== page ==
The first questions to ask yourself when preparing a resume are: For whom is it intended? What do I want it to represent? Applying for a zoo keepers job you might put down your experience carrying llamas across the Andes but you would probably leave it out when apply for a position as a hair stylist. For galleries you should have information they will be interested in: previous exhibitions; articles on your work and so on that serve to establish you as a serious artist/craftsperson in their eyes.
There are various ways of organizing the information to be presented. When initially contacting a gallery the resume should be one page for ease of reading. Therefore only the most relevant information to the gallery owner is used. It is usual to have information listed in reverse chronological order, that is with the most recent item first. One would thus have several lines on education, exhibitions, awards, articles on your work and if there is any room left a line or so on work experience if necessary. Point form is another approach which lists your strong points.
This might be accompanied by xeroxes of important articles about you or your work. If you have post cards of your work, or exhibition catalogs available they should be included.
The resume, xeroxes etc. serve as an accompaniment to the letter of inquiry personally addressed to the art gallery director or owner. (No “Dear Sir” letters). The package is a “throwaway” and serves as an introduction to the gallery. If the gallery is interested in seeing slides they will contact you using a stamped self addressed post card which you included that has a check box for ‘would like to see slides’. By keeping the packages weight down one saves money in the long run by sending slides out only to those galleries really interested in seeing your work. If asked to (or if you like, even on the initial contact to the gallery) you can send the entire presentation package to the gallery which should consist of:
The letter should be a personally addressed, carefully done one. It may touch on one’s intentions in the work, reasons for seeking representation at that particular gallery or more pragmatically one’s prices for work.
Name and address at the top, Telephone number
Birthdate (if you feel it necessary)
Education (all dated items most recent first) Formal art education, Academic education, Apprenticeship, work study programs
One-Man Shows Include date, gallery name, city, country
Juried Exhibitions and Group Shows Student exhibitions – if appropriate
Awards and Grants
Work in Collections
Articles about the Applicant (Include newspaper articles) – Author’s last name, first name; article title, magazine or newspaper (underlined), pages, date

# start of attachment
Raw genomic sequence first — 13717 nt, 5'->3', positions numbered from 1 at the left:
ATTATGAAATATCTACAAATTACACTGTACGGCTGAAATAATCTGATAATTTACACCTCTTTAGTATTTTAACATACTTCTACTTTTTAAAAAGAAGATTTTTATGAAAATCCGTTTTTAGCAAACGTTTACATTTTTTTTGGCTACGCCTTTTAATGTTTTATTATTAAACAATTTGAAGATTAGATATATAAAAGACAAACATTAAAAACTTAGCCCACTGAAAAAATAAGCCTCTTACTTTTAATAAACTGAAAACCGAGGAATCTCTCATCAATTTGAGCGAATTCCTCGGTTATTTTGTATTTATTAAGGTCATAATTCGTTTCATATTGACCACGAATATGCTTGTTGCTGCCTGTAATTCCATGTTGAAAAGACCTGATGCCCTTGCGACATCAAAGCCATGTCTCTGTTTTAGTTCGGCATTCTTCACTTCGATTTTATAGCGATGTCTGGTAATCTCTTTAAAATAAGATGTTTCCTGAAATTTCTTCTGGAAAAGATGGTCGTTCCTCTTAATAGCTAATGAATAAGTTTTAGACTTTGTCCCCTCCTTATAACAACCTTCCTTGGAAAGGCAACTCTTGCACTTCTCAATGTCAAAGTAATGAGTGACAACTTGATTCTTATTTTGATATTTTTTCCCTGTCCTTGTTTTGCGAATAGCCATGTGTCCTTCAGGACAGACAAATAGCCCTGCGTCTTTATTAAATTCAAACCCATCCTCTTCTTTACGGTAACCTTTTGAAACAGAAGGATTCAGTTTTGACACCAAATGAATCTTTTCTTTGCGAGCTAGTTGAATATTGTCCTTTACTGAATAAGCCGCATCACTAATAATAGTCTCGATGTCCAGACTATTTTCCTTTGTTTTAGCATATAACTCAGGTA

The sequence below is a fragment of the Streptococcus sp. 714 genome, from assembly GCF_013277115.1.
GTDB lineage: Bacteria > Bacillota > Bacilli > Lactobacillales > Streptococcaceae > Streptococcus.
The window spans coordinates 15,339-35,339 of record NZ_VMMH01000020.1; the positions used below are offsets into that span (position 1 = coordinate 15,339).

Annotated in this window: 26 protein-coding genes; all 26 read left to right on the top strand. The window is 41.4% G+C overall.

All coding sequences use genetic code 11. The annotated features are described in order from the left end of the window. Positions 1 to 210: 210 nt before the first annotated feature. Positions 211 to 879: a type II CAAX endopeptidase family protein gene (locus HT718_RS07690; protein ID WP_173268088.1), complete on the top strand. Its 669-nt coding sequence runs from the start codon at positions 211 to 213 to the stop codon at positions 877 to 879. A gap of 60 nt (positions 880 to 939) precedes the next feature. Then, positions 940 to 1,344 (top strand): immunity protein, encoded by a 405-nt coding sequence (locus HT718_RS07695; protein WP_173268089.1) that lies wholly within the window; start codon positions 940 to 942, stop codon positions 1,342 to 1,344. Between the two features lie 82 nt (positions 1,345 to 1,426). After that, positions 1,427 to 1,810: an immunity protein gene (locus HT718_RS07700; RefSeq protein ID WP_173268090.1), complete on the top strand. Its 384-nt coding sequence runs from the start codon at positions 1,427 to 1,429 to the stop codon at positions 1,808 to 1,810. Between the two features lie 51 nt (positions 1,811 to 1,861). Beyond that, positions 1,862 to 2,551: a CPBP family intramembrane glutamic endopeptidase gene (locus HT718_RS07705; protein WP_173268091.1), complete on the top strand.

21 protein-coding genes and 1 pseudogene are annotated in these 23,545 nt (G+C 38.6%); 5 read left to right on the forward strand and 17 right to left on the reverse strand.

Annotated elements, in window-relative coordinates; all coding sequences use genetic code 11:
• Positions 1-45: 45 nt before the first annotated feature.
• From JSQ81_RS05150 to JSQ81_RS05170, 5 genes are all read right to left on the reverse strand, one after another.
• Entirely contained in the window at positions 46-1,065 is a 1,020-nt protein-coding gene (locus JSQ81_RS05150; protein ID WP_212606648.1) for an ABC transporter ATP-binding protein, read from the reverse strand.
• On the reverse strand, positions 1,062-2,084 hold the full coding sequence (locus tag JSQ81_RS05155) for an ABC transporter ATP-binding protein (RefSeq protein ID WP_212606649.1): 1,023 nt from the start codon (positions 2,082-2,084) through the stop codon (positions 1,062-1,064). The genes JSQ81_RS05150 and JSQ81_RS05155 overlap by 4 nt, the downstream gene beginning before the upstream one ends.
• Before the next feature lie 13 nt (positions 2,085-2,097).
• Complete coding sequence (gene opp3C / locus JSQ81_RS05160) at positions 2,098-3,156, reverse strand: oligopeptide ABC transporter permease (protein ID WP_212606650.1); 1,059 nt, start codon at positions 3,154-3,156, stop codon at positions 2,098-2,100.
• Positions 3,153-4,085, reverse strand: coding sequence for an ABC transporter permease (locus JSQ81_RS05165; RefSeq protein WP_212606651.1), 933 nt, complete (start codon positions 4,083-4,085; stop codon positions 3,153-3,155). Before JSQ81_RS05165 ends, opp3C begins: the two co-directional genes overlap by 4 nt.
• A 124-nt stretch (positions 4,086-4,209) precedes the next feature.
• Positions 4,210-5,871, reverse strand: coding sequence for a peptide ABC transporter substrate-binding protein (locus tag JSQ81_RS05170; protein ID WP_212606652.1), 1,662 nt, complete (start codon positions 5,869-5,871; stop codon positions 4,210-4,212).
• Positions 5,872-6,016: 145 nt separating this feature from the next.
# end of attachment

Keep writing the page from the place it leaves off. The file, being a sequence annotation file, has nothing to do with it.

Travel (if appropriate), Languages (if appropriate)
Special skills or interests (if appropriate) i.e. Something the gallery owner can interest customers with: “. . . and the artist collects poisonous snakes in their spare time“.
It is a very good idea to pay for a professional typist to type your resume as they are familiar with typing conventions, make few mistakes and have a professional quality word processor which lends an air of respectability to even a small resume. The copies made should be done on the best quality copier available as the grainy, smeared copies so often produced from over-used equipment detract from the resume. The resume should be in an acetate or vinyl report binder to protect it and add to the presentation. If you have your own computer you will be able to produce quality resumes
The page of numbered slides should have little red dots on the lower left hand corner of each one and your name legible on each. The dot is on the side of the slide which is the correct view of the object (ie you can read the writing). With a black permanent marker draw a little arrow in the top right hand corner of the slide to show which way is up. When the slides are loaded in a carousel the red dot will show so the viewer knows they have the slide upside down and oriented correctly for viewing. Many people like labels on each slide listing title, materials, size, date of the work. The slides, together with a page of numbered slide descriptions, goes in another acetate or vinyl binder. All this looks slick, lets you put less cramped information about each slide on the sheet and allows the viewer to read about the slides while using a projector. Look at slide library slides to learn the conventions for slides.
Xerox copies of important articles may be included as may some black and white glossy prints (5″ x 4″ min.) for the gallery to use in publicity should they decide to use your work. I have color post cards of my work made every year and because they are cheap per unit i can include color pictures of my work in every package. Color lends a curious validity to one’s work. Post cards have the advantage of being already half-tone screened so that they serve admirably for publication in newspapers-a fact that may need pointing out to the recipient. If one makes post cards regularly then one can offer 500 or a thousand cards free to a gallery as exhibition announcements as an incentive. Of course maybe you will get them done by the gallery for free or be able to go halves on a card for a specific show. Always ask for an overrun with such printings.
Finally, you should include return postage. This gives a professional effect (you often get the stamps back) and is a bit of insurance for getting your slides back.
All of the above is a guide, not the only way to do things. However, the better your presentation the more seriously galleries take you and the better your results. This holds especially true when applying for an exhibition in a gallery.